Earned value management is touted as a simple concept: Measure project performance in real time against a detailed plan that takes into account a project's scope, schedule and budget so your agency can make accurate predictions about final cost and schedule.
The carrot dangling out there as a benefit is the ability to make critical adjustments before a project sinks under cost or budget overruns.
In practice, though, earned value management (EVM) is a lot more complicated. A few agencies, including the Environmental Protection Agency, NASA and the Office of Personnel Management, have begun using this project oversight tool for their e-government initiatives, but most agencies are struggling just to develop internal policies on the use of EVM.
"For a lot of people, EVM is actually a very scary concept," says Joel Capperella, public-sector marketing manager for Primavera Systems, a project management consulting firm in Philadelphia.
For its part, the Office of Management and Budget has acknowledged this scary truth and, to encourage adoption of EVM, in August it sent what it called a room-for-improvement memo to CIOs.
A year earlier, the Bush administration directed agencies to begin using EVM for their e-government efforts and made it one of the e-government rating categories on the President's Management Agenda.
More Is Better
With this new guidance, OMB upped the requirements for EVM by directing agencies to use it for the planning and implementation of all IT projects. The memo, which sets a Dec. 31 deadline for agencies to develop comprehensive EVM policies, provides a list of consulting and education resources to help agencies meet the winter deadline.
The task of developing an EVM process doesn't have to be as onerous as it appears, and the effort does deliver the promised benefits, says Liz Mautner, director of administration and finance for OPM's Office of E-Government Initiatives.
Mautner oversees implementation of EVM on five high-profile e-government projects, including Recruitment One-Stop, E-Payroll and E-Training. Getting the EVM project off the ground took a concerted effort involving the CIO and CFO to fully align OPM's program with the OMB requirements, she says.
"It takes a lot of commitment, resources, cooperation and top-down support," Mautner points out.
To overcome the hurdles and get started, Mautner and other industry experts recommend a six-pronged action plan:
Seeing a payoff sooner rather than later will help your agency's IT team gain confidence in EVM as a useful performance measurement method. You should choose a project with the following characteristics:
• Educate yourself and your employees: You need to understand not only EVM but also OMB requirements and the 32 guidelines that make up ANSI 748, the standard created by American National Standards Institute to govern EVM practices.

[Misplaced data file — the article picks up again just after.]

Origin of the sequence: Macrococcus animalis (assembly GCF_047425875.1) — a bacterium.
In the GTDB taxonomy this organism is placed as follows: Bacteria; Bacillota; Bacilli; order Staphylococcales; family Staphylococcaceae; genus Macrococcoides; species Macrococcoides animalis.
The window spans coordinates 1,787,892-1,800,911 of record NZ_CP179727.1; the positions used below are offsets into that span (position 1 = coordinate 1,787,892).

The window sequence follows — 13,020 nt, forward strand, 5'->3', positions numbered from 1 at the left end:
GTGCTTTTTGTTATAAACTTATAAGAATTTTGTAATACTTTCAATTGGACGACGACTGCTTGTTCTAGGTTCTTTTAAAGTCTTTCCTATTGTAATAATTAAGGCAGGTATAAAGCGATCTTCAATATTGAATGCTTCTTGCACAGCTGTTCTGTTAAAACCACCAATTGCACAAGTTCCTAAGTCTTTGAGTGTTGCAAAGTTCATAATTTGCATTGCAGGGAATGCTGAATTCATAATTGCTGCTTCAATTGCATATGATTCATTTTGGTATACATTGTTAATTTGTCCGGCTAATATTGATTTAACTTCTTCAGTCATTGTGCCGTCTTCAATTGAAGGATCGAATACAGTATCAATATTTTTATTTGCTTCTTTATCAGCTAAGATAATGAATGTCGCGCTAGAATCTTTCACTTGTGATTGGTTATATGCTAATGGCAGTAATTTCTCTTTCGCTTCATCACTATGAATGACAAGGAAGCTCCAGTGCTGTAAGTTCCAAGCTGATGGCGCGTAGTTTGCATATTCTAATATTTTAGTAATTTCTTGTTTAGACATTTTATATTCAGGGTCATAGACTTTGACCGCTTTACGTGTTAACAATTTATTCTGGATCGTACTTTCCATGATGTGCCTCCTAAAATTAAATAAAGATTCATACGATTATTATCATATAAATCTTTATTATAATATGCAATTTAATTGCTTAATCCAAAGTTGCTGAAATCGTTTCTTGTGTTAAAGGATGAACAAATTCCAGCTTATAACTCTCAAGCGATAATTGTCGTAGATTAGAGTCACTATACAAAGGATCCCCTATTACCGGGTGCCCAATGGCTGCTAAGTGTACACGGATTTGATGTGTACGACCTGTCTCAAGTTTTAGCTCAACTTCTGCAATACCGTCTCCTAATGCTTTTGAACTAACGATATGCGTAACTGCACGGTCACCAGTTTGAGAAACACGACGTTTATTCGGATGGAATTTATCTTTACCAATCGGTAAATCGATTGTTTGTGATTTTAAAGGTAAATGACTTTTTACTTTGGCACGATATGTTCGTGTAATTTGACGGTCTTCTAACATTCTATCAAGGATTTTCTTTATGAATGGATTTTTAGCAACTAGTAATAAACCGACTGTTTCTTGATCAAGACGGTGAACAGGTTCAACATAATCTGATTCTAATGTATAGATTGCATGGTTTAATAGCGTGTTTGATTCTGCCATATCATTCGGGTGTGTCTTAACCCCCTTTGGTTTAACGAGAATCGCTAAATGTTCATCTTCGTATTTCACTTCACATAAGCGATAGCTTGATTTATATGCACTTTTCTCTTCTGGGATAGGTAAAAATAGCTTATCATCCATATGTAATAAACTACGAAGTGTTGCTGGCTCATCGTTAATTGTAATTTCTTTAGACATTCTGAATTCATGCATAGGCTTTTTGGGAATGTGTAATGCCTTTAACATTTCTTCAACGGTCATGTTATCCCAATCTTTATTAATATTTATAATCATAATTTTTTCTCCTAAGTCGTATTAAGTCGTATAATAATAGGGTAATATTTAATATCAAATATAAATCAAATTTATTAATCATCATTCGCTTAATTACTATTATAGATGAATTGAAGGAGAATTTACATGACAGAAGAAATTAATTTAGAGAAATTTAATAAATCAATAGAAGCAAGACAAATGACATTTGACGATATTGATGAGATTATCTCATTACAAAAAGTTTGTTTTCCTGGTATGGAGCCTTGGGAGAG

You should also familiarize yourself with available EVM toolsÂas well as consultantsÂthat can help ease your agency's implementation of this project management practice.
Dennis White, principal consulting manager for Robbins Gioia, a project management specialist in Alexandria, Va., suggests talking to other agencies further along in the process and checking out the education and training resources offered by the CIO Council (CIO.gov), the Program Management Systems Committee of the National Defense Industrial Association (www.ndia.org) and Project Management Institute (www.pmi.org).
"This starts to establish the knowledge base, and you really can't move forward until you do that," White says.
• Seek cross-agency cooperation: Mautner says that early on in her EVM efforts, she made it a point to involve not only her program managers and CIO but also the CFO.
"Key to EVM is to tie it to the actual budget and the actual spending that takes place, so there's a financial component there," she says. "You're going to need that functional support."
• Break small steps into smaller steps: "It's best if you move slowly, to keep it as simple as possible and check in with your stakeholders on a frequent basis," says Jon Desenberg, a senior consultant with the Performance Institute of Washington.
He says this incremental approach to EVM is sometimes referred to as adaptive project management.
• Create a simple but effective policy: Spell out what projects are appropriate and what payoffs managers can expect, says Mautner, but also take the time to research and fully document your budget and the rates you plan to pay contractors.
But your agency needn't start from scratch, she adds. Take advantage of the new EVM policy template that the CIO Council developed and released last month.
• Embrace high standards: Match up your EVM process with the OMB requirements and make sure it's compliant with ANSI 748.
At OPM, "we took the time to come up with a very detailed implementation plan and schedule early in the process, so that we understood the full magnitude and scope of the effort that was going to be required," Mautner says. "We wanted to do it right, from the start."
• Implement a change management program: EVM requires that an agency's employees think differently about project performance, Primavera Systems' Capperella says.
That means the EVM team needs to take the time to communicate the plans for the use of the process to all employees; to address employee concerns before they become problems; and to use incentives to encourage data sharing.
"The key to making this thing work is your ability to collect progress reports from the folks doing the work," Capperella says. "If they won't share it with you easily and honestly, it's not going to work."
Establishing EVM within an agency might be hard, "but it is well worth it, as far as I'm concerned," Mautner sums up. "If nothing else, it forces you to plan well on the front end and, on the back end, it sort of rates you on how well you did with your planning."